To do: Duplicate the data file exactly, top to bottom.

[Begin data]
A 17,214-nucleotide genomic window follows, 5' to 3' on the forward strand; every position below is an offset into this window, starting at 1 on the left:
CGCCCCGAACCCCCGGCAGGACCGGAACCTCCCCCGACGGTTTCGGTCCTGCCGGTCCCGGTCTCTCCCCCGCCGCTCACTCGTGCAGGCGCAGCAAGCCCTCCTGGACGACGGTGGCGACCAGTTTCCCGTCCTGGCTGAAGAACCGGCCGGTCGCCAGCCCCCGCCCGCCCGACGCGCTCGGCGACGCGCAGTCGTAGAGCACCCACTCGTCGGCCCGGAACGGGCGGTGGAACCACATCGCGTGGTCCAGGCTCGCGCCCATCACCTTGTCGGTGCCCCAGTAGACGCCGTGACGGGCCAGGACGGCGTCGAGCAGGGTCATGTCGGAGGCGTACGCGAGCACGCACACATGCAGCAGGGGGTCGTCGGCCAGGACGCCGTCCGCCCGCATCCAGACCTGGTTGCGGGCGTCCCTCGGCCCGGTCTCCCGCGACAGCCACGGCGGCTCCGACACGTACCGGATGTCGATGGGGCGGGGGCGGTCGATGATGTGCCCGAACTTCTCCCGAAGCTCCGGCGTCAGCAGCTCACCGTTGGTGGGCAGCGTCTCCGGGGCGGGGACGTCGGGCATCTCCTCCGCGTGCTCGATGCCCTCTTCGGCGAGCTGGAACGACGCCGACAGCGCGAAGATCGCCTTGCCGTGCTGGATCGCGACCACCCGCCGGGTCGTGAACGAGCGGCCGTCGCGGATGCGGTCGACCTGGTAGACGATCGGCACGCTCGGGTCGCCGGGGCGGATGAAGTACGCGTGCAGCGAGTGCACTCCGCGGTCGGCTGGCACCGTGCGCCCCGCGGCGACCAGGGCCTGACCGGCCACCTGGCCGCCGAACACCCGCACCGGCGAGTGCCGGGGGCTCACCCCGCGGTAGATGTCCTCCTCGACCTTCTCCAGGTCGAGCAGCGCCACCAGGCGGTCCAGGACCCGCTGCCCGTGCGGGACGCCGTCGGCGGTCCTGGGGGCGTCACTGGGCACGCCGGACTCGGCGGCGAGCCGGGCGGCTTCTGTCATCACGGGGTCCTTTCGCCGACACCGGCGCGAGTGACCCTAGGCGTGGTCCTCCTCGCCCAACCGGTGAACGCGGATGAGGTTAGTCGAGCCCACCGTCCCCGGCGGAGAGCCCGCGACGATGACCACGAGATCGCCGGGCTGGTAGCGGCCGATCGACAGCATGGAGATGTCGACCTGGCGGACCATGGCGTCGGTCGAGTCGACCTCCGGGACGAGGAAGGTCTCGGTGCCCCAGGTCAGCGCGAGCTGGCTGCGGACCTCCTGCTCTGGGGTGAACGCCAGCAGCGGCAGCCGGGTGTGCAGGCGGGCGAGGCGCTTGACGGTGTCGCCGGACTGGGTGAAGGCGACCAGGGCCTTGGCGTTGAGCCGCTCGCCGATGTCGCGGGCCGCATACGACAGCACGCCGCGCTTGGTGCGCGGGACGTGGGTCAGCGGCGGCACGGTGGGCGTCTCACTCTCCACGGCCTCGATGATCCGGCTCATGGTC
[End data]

A 17,214-nucleotide genomic window follows, 5' to 3' on the forward strand; every position below is an offset into this window, starting at 1 on the left:
CGCCCCGAACCCCCGGCAGGACCGGAACCTCCCCCGACGGTTTCGGTCCTGCCGGTCCCGGTCTCTCCCCCGCCGCTCACTCGTGCAGGCGCAGCAAGCCCTCCTGGACGACGGTGGCGACCAGTTTCCCGTCCTGGCTGAAGAACCGGCCGGTCGCCAGCCCCCGCCCGCCCGACGCGCTCGGCGACGCGCAGTCGTAGAGCACCCACTCGTCGGCCCGGAACGGGCGGTGGAACCACATCGCGTGGTCCAGGCTCGCGCCCATCACCTTGTCGGTGCCCCAGTAGACGCCGTGACGGGCCAGGACGGCGTCGAGCAGGGTCATGTCGGAGGCGTACGCGAGCACGCACACATGCAGCAGGGGGTCGTCGGCCAGGACGCCGTCCGCCCGCATCCAGACCTGGTTGCGGGCGTCCCTCGGCCCGGTCTCCCGCGACAGCCACGGCGGCTCCGACACGTACCGGATGTCGATGGGGCGGGGGCGGTCGATGATGTGCCCGAACTTCTCCCGAAGCTCCGGCGTCAGCAGCTCACCGTTGGTGGGCAGCGTCTCCGGGGCGGGGACGTCGGGCATCTCCTCCGCGTGCTCGATGCCCTCTTCGGCGAGCTGGAACGACGCCGACAGCGCGAAGATCGCCTTGCCGTGCTGGATCGCGACCACCCGCCGGGTCGTGAACGAGCGGCCGTCGCGGATGCGGTCGACCTGGTAGACGATCGGCACGCTCGGGTCGCCGGGGCGGATGAAGTACGCGTGCAGCGAGTGCACTCCGCGGTCGGCTGGCACCGTGCGCCCCGCGGCGACCAGGGCCTGACCGGCCACCTGGCCGCCGAACACCCGCACCGGCGAGTGCCGGGGGCTCACCCCGCGGTAGATGTCCTCCTCGACCTTCTCCAGGTCGAGCAGCGCCACCAGGCGGTCCAGGACCCGCTGCCCGTGCGGGACGCCGTCGGCGGTCCTGGGGGCGTCACTGGGCACGCCGGACTCGGCGGCGAGCCGGGCGGCTTCTGTCATCACGGGGTCCTTTCGCCGACACCGGCGCGAGTGACCCTAGGCGTGGTCCTCCTCGCCCAACCGGTGAACGCGGATGAGGTTAGTCGAGCCCACCGTCCCCGGCGGAGAGCCCGCGACGATGACCACGAGATCGCCGGGCTGGTAGCGGCCGATCGACAGCATGGAGATGTCGACCTGGCGGACCATGGCGTCGGTCGAGTCGACCTCCGGGACGAGGAAGGTCTCGGTGCCCCAGGTCAGCGCGAGCTGGCTGCGGACCTCCTGCTCTGGGGTGAACGCCAGCAGCGGCAGCCGGGTGTGCAGGCGGGCGAGGCGCTTGACGGTGTCGCCGGACTGGGTGAAGGCGACCAGGGCCTTGGCGTTGAGCCGCTCGCCGATGTCGCGGGCCGCATACGACAGCACGCCGCGCTTGGTGCGCGGGACGTGGGTCAGCGGCGGCACGGTGGGCGTCTCACTCTCCACGGCCTCGATGATCCGGCTCATGGTC